The Corliss Institute

Charitable nonprofits

A little take, a lot of give

Last week, on the second floor of 420 E. German St., Billy Gifford worked in a small group preparing boxes of tissues to be packaged. Gifford is one of about 600 people that benefit daily from Herkimer ARC programs, not to mention the 400 people employed with the nonprofit. "They provide me safety and they give me work to do," said the 21-year-old West Winfield resident. "They teach me new stuff every day, and I learn a lot."

There's no dispute that nonprofit organizations help the community through programs, grants and job creation as employers. But when it comes to tax-exempt properties, charitable nonprofits often become the scapegoat. The ARC owns 35 tax-exempt buildings in Herkimer County, ranging from housing facilities to manufacturing operations. The East German Street building is partially exempt because it houses other businesses. "We're providing work opportunities for people in an integrated setting for people with and without disabilities," ARC President and CEO Kevin Crosley. And without the tax exemption, the organization would be "in a very serious financial crisis, Crosley said. "The importance of the tax status is such that it keeps our business alive and allows us to provide services," Crosley said. "Not-for-profit is a tax status, it's not a business strategy."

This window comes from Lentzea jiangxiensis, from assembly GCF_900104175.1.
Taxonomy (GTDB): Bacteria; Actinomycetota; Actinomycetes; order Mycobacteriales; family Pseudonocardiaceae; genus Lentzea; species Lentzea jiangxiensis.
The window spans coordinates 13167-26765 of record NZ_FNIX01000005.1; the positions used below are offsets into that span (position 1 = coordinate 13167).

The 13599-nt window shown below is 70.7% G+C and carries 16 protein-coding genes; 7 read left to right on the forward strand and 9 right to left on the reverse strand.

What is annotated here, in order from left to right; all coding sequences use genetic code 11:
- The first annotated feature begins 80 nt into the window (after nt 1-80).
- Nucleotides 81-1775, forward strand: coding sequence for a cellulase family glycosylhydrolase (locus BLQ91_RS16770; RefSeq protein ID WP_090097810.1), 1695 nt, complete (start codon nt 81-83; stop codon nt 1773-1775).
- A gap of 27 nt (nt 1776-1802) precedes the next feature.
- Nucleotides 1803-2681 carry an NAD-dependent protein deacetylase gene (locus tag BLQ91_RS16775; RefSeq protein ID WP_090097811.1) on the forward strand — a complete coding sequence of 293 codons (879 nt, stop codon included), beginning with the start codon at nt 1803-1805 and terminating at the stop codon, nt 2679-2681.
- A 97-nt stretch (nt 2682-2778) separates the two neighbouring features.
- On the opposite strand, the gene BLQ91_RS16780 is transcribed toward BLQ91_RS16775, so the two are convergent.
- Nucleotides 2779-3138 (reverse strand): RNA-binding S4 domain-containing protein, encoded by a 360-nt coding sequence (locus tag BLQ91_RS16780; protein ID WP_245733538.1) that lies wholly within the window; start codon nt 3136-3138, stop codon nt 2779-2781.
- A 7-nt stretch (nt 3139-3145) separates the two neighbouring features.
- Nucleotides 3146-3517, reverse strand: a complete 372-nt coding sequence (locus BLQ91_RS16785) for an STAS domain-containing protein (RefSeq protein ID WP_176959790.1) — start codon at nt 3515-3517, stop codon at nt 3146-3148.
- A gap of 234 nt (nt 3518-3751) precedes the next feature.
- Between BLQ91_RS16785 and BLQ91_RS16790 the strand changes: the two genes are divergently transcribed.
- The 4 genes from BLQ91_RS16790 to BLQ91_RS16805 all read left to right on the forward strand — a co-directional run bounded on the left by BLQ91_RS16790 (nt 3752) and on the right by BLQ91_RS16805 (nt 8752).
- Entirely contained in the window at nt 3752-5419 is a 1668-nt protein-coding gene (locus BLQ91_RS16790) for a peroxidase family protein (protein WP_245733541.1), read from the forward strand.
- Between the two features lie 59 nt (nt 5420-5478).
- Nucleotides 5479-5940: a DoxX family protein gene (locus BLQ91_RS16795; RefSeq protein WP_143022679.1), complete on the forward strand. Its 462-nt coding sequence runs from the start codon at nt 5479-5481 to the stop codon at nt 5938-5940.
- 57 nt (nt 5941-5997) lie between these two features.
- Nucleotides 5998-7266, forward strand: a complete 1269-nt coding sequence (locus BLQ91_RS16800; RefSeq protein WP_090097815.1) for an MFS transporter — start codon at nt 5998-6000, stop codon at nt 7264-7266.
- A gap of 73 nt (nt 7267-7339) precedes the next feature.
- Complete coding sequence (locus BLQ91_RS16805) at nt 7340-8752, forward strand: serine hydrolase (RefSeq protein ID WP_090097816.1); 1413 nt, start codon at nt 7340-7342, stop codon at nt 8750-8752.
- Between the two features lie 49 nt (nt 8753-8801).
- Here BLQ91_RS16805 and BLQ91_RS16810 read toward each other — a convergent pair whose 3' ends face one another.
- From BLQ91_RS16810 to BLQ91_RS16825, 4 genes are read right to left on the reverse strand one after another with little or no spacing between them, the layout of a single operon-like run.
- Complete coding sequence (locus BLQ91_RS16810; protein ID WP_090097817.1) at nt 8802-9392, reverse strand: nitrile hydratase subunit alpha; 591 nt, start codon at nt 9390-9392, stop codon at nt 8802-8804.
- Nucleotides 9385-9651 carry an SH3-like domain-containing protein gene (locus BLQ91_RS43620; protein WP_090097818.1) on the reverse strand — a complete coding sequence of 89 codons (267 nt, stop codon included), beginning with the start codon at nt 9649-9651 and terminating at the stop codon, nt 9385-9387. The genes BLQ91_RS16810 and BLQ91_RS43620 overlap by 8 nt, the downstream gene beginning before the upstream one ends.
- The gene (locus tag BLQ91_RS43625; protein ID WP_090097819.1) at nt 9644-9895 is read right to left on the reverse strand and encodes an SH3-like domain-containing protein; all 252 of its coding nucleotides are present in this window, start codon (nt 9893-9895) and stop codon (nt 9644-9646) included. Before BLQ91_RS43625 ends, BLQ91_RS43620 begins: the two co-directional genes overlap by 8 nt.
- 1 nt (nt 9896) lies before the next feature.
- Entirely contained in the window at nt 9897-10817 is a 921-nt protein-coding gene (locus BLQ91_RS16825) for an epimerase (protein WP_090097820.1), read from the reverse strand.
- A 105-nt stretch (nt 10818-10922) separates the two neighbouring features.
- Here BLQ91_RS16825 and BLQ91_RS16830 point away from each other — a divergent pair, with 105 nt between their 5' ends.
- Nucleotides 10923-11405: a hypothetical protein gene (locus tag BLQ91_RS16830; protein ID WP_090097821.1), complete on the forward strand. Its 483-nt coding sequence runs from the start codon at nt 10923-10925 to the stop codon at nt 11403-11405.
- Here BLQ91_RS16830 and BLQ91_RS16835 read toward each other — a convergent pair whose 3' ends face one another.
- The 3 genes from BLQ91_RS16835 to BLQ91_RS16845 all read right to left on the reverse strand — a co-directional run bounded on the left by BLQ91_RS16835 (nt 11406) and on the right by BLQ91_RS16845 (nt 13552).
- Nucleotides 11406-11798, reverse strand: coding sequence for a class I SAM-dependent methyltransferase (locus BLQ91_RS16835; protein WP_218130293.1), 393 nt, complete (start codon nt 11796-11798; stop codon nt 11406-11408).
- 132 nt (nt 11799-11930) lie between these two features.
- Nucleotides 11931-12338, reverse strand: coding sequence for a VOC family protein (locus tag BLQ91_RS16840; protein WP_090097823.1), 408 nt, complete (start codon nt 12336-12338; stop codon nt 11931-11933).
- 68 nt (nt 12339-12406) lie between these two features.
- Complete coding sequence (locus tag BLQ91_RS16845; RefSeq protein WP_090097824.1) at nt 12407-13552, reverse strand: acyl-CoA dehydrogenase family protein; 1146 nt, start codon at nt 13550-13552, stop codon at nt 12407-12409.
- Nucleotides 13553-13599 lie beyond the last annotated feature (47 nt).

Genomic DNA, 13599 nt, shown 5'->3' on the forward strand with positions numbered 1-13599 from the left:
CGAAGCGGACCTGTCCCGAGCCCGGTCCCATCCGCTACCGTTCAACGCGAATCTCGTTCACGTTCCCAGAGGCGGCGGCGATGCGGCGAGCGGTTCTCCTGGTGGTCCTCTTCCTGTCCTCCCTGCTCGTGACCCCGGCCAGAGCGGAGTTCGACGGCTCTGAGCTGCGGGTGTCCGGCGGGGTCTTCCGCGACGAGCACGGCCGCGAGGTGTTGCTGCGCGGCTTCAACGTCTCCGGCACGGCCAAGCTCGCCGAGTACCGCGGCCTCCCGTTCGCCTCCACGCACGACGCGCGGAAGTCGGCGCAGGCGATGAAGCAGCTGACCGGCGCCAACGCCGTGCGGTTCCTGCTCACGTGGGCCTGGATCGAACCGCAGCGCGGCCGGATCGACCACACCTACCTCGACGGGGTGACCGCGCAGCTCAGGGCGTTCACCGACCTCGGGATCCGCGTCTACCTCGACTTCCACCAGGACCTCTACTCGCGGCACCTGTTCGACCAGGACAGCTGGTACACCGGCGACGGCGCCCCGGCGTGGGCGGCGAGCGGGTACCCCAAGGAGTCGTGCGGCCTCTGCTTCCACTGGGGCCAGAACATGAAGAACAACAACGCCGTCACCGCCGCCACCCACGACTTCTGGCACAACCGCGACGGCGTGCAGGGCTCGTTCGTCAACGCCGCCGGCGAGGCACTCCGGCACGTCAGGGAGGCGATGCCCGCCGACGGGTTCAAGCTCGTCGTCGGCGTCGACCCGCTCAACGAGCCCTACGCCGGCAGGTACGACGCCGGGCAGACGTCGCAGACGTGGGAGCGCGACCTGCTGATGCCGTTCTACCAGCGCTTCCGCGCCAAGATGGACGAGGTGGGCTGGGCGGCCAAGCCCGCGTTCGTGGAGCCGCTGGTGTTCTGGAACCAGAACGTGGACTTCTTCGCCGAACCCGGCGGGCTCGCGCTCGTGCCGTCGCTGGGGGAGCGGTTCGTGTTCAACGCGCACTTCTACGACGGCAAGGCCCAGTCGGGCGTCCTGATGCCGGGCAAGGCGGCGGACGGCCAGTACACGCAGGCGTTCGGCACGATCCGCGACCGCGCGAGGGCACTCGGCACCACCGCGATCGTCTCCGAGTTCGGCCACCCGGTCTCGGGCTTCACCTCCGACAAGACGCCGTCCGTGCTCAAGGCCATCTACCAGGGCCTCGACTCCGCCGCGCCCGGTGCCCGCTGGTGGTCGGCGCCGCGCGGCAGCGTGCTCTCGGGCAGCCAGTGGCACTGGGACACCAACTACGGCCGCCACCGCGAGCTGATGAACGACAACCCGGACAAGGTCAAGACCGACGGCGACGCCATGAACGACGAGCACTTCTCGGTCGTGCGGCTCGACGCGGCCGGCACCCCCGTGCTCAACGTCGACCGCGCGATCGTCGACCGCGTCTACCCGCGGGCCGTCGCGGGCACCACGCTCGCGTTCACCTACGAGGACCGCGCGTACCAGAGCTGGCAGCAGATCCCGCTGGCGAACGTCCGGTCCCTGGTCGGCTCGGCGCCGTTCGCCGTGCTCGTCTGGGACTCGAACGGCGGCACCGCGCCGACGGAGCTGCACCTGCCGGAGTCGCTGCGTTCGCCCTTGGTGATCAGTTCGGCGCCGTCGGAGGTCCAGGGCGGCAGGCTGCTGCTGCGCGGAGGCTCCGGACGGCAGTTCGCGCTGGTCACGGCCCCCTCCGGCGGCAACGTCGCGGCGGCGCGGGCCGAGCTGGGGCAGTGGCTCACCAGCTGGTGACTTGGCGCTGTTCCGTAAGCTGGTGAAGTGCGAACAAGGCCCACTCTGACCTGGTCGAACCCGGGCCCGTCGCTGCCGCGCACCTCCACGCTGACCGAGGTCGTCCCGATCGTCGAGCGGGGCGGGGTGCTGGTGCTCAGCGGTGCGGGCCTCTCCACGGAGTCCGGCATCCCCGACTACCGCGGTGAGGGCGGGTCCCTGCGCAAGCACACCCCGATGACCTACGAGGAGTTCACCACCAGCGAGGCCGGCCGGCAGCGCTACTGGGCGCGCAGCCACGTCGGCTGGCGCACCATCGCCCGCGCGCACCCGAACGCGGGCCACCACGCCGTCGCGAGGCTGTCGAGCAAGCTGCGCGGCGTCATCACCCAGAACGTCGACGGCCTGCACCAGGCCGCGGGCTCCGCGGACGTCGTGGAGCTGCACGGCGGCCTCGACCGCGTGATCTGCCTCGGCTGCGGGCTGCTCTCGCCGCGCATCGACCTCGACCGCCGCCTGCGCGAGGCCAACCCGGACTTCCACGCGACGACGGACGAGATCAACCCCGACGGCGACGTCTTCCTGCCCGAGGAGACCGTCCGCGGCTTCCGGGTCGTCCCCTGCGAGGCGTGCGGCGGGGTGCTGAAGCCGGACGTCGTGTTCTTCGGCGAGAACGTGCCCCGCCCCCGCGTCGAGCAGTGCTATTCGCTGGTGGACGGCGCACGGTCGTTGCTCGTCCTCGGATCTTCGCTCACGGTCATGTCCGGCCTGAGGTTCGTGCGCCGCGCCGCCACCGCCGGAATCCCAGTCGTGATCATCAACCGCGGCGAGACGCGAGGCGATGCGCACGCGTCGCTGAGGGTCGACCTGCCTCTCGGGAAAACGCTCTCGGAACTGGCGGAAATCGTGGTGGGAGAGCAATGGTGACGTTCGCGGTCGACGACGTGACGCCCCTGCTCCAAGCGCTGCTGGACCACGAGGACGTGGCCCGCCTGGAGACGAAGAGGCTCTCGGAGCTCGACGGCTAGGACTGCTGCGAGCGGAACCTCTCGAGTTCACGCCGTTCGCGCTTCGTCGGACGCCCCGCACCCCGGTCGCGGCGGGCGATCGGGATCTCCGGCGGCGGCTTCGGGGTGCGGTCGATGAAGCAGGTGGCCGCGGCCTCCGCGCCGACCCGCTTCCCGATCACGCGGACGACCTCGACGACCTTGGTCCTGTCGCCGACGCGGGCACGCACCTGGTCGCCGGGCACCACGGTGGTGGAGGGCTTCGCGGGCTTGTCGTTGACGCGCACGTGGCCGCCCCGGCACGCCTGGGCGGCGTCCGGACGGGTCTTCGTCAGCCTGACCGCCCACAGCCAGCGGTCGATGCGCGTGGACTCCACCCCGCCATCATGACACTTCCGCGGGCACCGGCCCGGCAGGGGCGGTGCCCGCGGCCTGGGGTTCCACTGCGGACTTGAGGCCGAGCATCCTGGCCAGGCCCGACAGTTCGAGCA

Charitable nonprofits raise property values, increase the quality of life and generally take up 5 to 10 percent of a tax base, a relatively small amount, said David Thompson, National Council of Nonprofits vice president of public policy. They also often are contracted to provide services the government cannot. "Our strong view is that cities do better because of nonprofits, not despite nonprofits," Thompson said. "In many ways we reduce the burden on the government." And as financial times get difficult, the need for charitable nonprofits rises, and they become vital in helping the community make ends meet.

The Community Foundation of Herkimer and Oneida Counties employs 10 people and in 2013 the nonprofit distributed 494 grants totaling nearly $4 million to the community in the areas such as economic development, enhancing education and improving quality of life.

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